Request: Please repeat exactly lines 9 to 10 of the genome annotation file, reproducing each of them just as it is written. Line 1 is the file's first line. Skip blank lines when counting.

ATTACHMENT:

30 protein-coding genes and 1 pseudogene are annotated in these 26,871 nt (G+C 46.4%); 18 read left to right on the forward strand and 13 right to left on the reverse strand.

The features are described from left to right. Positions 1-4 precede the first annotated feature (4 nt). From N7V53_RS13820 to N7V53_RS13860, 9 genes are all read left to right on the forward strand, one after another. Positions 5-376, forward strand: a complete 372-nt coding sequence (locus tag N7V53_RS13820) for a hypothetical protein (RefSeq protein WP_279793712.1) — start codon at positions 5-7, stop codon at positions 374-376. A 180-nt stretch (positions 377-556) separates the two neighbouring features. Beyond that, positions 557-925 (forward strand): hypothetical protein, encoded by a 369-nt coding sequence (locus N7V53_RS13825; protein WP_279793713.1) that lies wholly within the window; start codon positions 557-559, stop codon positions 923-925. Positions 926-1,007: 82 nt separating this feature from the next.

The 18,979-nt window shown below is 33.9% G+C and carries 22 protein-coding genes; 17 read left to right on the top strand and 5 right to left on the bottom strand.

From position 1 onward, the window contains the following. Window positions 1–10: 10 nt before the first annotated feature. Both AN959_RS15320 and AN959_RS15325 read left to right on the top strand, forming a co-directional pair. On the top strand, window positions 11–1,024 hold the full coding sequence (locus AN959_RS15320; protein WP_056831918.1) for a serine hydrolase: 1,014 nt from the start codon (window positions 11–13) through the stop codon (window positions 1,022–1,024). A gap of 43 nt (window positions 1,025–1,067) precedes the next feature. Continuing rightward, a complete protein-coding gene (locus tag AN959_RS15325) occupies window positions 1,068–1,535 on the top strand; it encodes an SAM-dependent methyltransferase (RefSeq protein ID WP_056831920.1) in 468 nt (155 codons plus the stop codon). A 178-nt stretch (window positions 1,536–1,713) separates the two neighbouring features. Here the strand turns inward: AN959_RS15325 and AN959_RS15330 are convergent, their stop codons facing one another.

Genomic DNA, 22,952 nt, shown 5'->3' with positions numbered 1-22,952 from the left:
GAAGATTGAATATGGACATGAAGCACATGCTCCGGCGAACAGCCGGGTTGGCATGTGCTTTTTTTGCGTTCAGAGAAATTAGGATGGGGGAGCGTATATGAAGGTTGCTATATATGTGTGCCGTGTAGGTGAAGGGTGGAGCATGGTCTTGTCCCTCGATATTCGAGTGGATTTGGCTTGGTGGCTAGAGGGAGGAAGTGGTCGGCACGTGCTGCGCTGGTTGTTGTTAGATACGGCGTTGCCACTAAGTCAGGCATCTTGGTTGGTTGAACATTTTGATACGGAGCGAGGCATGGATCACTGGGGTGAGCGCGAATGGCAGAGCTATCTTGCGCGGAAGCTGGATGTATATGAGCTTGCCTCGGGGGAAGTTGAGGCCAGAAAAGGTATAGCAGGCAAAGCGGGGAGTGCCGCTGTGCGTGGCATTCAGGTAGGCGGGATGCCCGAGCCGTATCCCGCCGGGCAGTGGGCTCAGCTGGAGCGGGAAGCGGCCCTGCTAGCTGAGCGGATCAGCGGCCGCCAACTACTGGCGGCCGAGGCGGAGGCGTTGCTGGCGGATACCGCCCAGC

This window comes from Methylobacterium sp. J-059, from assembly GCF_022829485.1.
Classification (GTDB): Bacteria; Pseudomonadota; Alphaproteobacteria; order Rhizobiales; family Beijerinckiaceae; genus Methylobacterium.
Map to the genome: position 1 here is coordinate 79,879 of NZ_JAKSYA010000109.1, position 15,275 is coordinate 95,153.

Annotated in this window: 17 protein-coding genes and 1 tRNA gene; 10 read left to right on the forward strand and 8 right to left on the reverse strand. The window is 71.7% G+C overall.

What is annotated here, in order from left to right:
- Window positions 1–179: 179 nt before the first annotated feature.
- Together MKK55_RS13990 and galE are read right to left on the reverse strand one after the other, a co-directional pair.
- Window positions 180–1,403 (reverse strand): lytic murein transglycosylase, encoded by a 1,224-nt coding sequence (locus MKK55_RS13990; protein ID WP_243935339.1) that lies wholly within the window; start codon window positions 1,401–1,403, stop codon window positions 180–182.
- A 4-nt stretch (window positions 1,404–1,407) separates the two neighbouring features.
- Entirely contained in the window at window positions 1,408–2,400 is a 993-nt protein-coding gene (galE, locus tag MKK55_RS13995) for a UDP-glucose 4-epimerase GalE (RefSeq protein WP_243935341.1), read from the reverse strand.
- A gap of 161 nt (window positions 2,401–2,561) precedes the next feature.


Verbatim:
Map to the genome: position 1 here is coordinate 79,879 of NZ_JAKSYA010000109.1, position 15,275 is coordinate 95,153.

Annotated in this window: 17 protein-coding genes and 1 tRNA gene; 10 read left to right on the forward strand and 8 right to left on the reverse strand. The window is 71.7% G+C overall.